A couple of months ago I received a message on Facebook from a guy I’d never even heard of. He’d seen something I posted somewhere and from that, he looked me up. Of course, I’d joked that his initial check out was an actual ‘checking me out’.
We laugh about that now, but regardless of the original motivation for reaching out to me, it would be a turning point for the both of us while we were both in the midst of working out some next steps in our own shook-up lives. We’d soon instead be working together for causes near and dear to our hearts.
What we’d learn about each other was that we shared a lot of common history. That our family backgrounds were very similar, the same path of so many of our Indigenous families who’ve been lost to our cultures. Those that then coped with addictions to drugs and alcohol which lead to abuses in every form.
We also learned we both often speak out against the issues of the domestic violence in our communities and more recently, on behalf of the continental issue of our missing and murdered Indigenous women.
He is an ultra-marathon runner originally from a First Nation in the Northwest Territories. His name is Brad Firth, but his public persona is ‘Caribou Legs’, a name bestowed on him by a family member in comment to his stupendous running ability.
Brad’s history is quite storied as it is, but he continues to add many amazing and adventurous pages to that book. He’s currently doing that by running across Canada, in stints of 50 kms to 75 kms per day and alone with only a backpack, a small hand drum, and his face decked out in warrior paint.
When Brad contacted me, he’d already started his run from Vancouver, BC heading east planning ultimately to finish his run in St John’s, Newfoundland, a journey of 7,419 km. I was astonished to learn that he had no support. There was no vehicle following or anyone waiting to meet him at any point, and in fact, he wouldn’t even know where he might be sleeping at the end of a long running day. He’d actually spent some nights on fields next to the highway, in broken down, but open abandoned barns and even old vehicles. Wherever there was cover from the elements – which many times included heavy storms and severe hail – was good enough.
As far as Brad was concerned, this was just par for the course. He’d just decided one day that he was going to do this run to speak out for his sisters and mothers and daughters in his community. As compelling as that was, the point most dearest to his heart was that he wanted to honor the memory of his sister who had been killed in a domestic violence event the previous year.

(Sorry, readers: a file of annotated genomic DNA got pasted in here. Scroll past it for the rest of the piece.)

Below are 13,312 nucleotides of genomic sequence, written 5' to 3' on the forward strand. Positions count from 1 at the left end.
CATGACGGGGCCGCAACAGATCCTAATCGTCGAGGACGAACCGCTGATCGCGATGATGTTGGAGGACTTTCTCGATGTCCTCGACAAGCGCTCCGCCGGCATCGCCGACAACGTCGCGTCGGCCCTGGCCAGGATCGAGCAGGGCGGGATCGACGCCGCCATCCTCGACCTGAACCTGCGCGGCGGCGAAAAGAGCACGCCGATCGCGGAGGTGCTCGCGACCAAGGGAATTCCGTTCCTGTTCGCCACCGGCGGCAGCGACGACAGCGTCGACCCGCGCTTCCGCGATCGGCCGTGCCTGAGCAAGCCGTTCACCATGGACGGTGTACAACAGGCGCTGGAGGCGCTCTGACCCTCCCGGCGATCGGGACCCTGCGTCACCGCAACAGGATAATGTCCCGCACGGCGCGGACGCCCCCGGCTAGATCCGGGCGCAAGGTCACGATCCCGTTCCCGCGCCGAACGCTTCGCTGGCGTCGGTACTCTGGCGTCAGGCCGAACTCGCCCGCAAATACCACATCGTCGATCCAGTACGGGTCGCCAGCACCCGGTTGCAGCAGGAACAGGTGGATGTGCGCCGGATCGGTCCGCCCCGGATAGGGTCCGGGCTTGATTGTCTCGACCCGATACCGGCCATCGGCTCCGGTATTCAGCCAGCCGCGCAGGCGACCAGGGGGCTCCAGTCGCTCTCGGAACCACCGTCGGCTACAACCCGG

I’m a mother. As most parents know, there’s an instinct that wants the best and most importantly, the safest avenues for anyone who comes under our wings. I also happen to have been an event planner for a great part of many of my roles in my corporate and volunteering worlds. To me this endeavor was awesome and noble, but for God’s sake, surely we could at least, keep him covered in a decent place at night. Brad initially laughed at my ‘softness’, but he relented.
More than that, when he entered Alberta, there was an influx of racism-based attention that included calling him into police as a danger, perhaps mentally ill and even a gunman. Safety was moved up the priority ladder.
So, at that time, while Brad wondered if I could help him out in general, I took it upon myself to contact media across the country and start a fundraising campaign for him to, at a minimum, get good enough meals, a safe place to sleep and to help supply him with what he’d need on the road from running gear to educational materials. Brad is often asked to speak with various groups and treatment centres along the way. And don’t worry, I will have the link to said fund at the bottom 😉
There is much more to the overall story which I will share in upcoming posts and actually, there will be links to Brad’s Facebook pages and other stories written about his amazing story so far.
I’m stopping at this point because there was a very unexpected turn in our journey this weekend when my involvement in this issue became much more personal. I learned that one of my own family members had gone missing and that there was an active police search open. It was surreal and even more unbelievable because this same family had already lost a woman a few years ago in a case made famous by the name Pickton. I’ll ask you to look that up rather than detail it now.
I made a short video about what transpired up to and since finding out the news that my cousin was missing. All that I’ve said so far, helps to make this video more understandable. I post that here as a main point for what I am writing here.
Her name is Tara Ashley Ferguson. She is missing from and/or around her home town of Grande Prairie, Alberta. Her family is completely in anguish looking for her and they ask anyone with any information to please call the RCMP regardless of location. The link to these details are also below.
July 31: Utterly and happily relieved to advise that Tara has been found and will be home soon.
The work for everything else continues…
Next scheduled post: August 12, 2016
http://www.plumfund.com/fundraising/cariboulegs I’d originally started a GoFundMe page, but when they started to have technical issues that included not forwarding the donations, I had to move the fund to another platform